The Future of Farming is Uncertain. Here’s How We Save It.

Published Sep 27, 2023

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Food System

At a recent event, we spoke with author Tom Philpott about the environmental and economic destruction brought by industrial farming and how we can reverse course.

At a recent event, we spoke with author Tom Philpott about the environmental and economic destruction brought by industrial farming and how we can reverse course.

As veteran reporter and author Tom Philpott says, our food system is incredibly productive — but also incredibly fragile. 

The consequences of this have become ever clearer over the past few years. We’re seeing it in the headlines, in our communities, and in grocery store prices, which have soared amid disease outbreaks, climate-fuelled disasters, and supply chain shocks.

These kinds of crises now seem a part of everyday life. But our food system isn’t built to handle the stress — in fact, it’s caused or worsened many of these crises. Instead, our food system is designed to maximize corporate profits. 

Tom knows this well. He wrote his book, Perilous Bounty, after 20 years of reporting on food issues and a few years spent running his own farm. 

Earlier this month, Food & Water Watch’s Senior Food Policy Analyst Rebecca Wolf spoke with Tom at our September Livable Future Live event. They discussed the costs of our fragile system, the policies pushing it closer to disaster, and how we can start transforming it for the better.

“Get Big or Get Out” Makes Our Food Supplies Vulnerable to Crises

One of the major problems with our food system is how concentrated it is. Just a few, massive corporations grow, raise, and sell most of the food we eat. This trend is decades in the making, as lawmakers and regulators allowed Big Ag to grow with unchecked power over our most precious resources.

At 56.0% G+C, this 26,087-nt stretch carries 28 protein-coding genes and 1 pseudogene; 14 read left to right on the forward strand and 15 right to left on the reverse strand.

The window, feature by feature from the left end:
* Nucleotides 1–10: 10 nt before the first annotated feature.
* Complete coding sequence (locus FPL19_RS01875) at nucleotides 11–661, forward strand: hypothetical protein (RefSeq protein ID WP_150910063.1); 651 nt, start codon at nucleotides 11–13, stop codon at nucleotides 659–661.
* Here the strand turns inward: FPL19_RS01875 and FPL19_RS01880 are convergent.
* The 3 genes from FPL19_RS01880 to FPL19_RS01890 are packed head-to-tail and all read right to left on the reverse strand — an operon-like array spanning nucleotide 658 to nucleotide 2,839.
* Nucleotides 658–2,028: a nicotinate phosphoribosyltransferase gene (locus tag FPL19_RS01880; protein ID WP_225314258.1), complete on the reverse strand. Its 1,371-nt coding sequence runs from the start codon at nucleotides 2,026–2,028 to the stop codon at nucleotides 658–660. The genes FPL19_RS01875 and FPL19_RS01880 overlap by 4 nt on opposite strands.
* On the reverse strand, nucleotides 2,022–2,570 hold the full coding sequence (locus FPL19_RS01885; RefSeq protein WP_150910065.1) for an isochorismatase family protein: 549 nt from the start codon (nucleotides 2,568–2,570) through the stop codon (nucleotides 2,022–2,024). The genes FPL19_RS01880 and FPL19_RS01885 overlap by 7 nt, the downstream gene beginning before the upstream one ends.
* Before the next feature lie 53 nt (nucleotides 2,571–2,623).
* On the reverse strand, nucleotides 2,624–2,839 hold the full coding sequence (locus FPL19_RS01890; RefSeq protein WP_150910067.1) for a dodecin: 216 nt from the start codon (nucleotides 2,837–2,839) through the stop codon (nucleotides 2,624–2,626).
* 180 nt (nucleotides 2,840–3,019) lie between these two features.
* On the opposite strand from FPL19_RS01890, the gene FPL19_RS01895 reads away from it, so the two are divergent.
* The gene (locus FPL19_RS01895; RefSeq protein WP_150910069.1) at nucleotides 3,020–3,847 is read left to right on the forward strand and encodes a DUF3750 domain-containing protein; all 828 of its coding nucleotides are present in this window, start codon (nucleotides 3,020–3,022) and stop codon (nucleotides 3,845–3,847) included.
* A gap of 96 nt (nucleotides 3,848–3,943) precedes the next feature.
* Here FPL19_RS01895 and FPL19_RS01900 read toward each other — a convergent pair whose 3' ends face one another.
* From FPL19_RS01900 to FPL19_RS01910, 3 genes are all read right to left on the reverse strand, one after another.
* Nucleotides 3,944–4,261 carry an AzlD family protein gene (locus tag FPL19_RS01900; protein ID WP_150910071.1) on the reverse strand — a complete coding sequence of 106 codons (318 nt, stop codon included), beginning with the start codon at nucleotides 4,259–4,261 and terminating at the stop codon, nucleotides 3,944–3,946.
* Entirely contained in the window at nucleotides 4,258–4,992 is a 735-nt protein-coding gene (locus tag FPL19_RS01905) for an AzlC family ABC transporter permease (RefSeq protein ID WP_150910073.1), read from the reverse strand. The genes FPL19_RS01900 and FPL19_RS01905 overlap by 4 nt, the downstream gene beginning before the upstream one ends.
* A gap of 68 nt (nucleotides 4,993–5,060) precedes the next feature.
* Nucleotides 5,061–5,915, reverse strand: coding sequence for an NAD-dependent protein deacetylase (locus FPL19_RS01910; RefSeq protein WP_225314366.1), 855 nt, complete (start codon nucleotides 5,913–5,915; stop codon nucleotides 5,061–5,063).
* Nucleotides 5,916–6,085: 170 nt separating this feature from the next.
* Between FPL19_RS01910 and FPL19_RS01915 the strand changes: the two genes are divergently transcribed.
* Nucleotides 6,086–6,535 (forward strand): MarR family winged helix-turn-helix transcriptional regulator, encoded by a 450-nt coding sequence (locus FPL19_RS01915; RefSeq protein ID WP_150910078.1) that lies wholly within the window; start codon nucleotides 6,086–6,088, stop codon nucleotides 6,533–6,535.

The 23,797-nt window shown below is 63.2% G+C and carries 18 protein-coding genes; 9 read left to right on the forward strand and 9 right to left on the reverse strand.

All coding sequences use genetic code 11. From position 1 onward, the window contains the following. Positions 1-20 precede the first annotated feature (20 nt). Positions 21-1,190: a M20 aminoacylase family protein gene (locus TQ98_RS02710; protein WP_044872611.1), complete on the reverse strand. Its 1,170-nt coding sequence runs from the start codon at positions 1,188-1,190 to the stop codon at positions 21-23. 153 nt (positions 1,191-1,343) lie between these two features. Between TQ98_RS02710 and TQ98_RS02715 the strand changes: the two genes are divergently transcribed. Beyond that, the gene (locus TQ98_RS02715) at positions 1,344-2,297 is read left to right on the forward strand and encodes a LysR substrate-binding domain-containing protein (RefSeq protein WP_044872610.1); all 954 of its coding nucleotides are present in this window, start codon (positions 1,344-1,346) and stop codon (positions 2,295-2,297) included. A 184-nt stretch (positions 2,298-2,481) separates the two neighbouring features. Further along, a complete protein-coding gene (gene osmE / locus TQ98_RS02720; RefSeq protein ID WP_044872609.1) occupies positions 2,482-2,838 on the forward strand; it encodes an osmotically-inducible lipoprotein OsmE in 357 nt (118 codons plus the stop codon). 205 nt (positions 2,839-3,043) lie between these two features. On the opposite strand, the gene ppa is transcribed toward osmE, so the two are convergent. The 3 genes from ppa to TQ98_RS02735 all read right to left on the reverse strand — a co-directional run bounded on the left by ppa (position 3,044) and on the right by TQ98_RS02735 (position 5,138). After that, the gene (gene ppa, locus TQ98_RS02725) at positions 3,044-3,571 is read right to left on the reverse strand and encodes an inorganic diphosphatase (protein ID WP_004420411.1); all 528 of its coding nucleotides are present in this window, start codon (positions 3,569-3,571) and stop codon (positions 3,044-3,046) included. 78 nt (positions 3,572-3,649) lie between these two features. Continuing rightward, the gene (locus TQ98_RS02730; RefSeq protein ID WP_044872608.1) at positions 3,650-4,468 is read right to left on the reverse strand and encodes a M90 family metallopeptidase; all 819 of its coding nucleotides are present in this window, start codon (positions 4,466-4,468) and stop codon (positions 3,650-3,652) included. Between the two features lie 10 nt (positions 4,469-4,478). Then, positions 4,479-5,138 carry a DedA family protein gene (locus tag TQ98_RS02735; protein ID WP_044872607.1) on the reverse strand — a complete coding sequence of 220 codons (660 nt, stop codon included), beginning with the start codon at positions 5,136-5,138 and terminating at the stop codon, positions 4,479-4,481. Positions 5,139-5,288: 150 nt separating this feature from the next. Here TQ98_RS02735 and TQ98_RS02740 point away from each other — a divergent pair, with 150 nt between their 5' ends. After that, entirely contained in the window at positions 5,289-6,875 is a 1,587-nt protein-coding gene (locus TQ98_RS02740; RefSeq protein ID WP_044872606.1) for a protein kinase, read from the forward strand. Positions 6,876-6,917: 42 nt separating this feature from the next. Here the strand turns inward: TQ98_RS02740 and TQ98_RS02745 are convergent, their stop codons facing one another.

Unable to compete with the giants, many small- and medium-sized farms have been pushed out of the market. The system drives them to “get big or get out,” wiping livelihoods and even whole farming communities off the map.

Our food system is geographically concentrated, too. As Tom detailed, much of our grain (mostly used as feed in the factory farm system) comes from the Corn Belt in the Midwest. Meanwhile, the majority of our fruits, vegetables, and nuts are grown on mega-farms in California, notably in the San Joaquin Valley. 

Not only is this bad for small farms and rural communities; it makes our whole food system more vulnerable to shocks. It’s like putting all our eggs in one basket or betting our entire savings on just a few numbers in a lottery. 

When disaster strikes one region or one mega-farm, there are huge ripple effects across the country. For instance, California’s Salinas Valley produces 70% of the country’s lettuce. As a result, disease in 2022 and flooding this year have driven prices for lettuce skyward. 

Environmental Destruction Drives Our Food System

At the same time, U.S. policies encourage models of farming that damage not only our health and environment, but the land’s ability to grow food in the first place. 

In the Corn Belt, farmers plant acres upon acres of a single crop, usually soybean or corn. Then, in the winter after harvest season, they keep the fields unplanted.

But in early spring 2019, the Midwest saw uncommonly powerful storms. These storms washed away massive amounts of soil, along with important nutrients and carbon stores.

Around that time, Tom visited a farmer named Tom Francis who was doing things differently. As Tom drove out to Francis’ farm, he passed gray, dead soil, muddy ditches, and great gashes in the land where storms had battered the bare fields.